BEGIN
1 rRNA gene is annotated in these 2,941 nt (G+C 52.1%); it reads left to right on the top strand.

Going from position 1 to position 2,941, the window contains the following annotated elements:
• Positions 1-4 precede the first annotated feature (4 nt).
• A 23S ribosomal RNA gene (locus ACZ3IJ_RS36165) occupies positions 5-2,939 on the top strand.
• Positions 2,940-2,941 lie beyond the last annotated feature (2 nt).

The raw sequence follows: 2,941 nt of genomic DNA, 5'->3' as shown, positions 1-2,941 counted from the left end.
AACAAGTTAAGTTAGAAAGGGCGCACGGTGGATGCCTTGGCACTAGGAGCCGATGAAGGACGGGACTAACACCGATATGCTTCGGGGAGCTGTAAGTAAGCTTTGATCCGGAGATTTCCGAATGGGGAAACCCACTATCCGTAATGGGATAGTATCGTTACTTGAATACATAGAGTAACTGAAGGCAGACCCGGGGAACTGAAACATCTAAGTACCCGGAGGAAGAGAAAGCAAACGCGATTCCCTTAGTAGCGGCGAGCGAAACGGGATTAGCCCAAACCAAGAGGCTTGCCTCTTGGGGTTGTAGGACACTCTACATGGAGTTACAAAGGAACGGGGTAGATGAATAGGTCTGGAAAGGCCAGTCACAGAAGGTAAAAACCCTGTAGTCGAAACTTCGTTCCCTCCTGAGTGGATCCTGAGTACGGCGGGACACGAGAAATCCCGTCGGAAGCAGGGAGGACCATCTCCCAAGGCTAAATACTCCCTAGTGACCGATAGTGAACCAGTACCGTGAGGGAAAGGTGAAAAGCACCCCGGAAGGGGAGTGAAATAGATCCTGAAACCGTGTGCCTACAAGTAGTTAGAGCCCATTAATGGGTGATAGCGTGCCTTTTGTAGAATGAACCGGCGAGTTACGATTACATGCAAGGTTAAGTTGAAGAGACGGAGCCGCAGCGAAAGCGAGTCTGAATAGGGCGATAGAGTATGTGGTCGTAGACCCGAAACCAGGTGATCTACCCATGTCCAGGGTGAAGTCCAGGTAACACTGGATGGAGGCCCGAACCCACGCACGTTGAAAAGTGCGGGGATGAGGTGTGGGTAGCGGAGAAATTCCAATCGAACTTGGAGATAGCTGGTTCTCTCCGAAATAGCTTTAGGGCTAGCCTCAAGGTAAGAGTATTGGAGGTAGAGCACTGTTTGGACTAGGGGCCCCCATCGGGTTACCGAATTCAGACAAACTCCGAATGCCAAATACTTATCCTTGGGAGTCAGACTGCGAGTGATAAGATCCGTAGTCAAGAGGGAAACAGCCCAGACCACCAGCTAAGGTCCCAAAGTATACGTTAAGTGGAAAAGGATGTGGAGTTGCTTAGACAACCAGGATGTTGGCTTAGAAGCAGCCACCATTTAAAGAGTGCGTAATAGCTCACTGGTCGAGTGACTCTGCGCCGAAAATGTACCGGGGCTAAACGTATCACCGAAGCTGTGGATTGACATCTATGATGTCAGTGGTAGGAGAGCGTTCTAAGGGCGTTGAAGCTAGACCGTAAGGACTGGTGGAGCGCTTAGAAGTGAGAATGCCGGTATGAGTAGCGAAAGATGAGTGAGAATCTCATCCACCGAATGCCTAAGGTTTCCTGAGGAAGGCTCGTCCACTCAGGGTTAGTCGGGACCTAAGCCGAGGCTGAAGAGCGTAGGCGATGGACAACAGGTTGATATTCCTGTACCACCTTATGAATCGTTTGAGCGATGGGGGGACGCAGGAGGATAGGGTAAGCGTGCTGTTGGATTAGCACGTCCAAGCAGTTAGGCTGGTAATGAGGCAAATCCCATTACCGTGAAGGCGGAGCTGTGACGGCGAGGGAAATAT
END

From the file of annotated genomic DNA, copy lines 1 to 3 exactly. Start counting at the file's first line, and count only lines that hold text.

1 rRNA gene is annotated in these 2,941 nt (G+C 52.1%); it reads left to right on the top strand.

Going from position 1 to position 2,941, the window contains the following annotated elements:
• Positions 1-4 precede the first annotated feature (4 nt).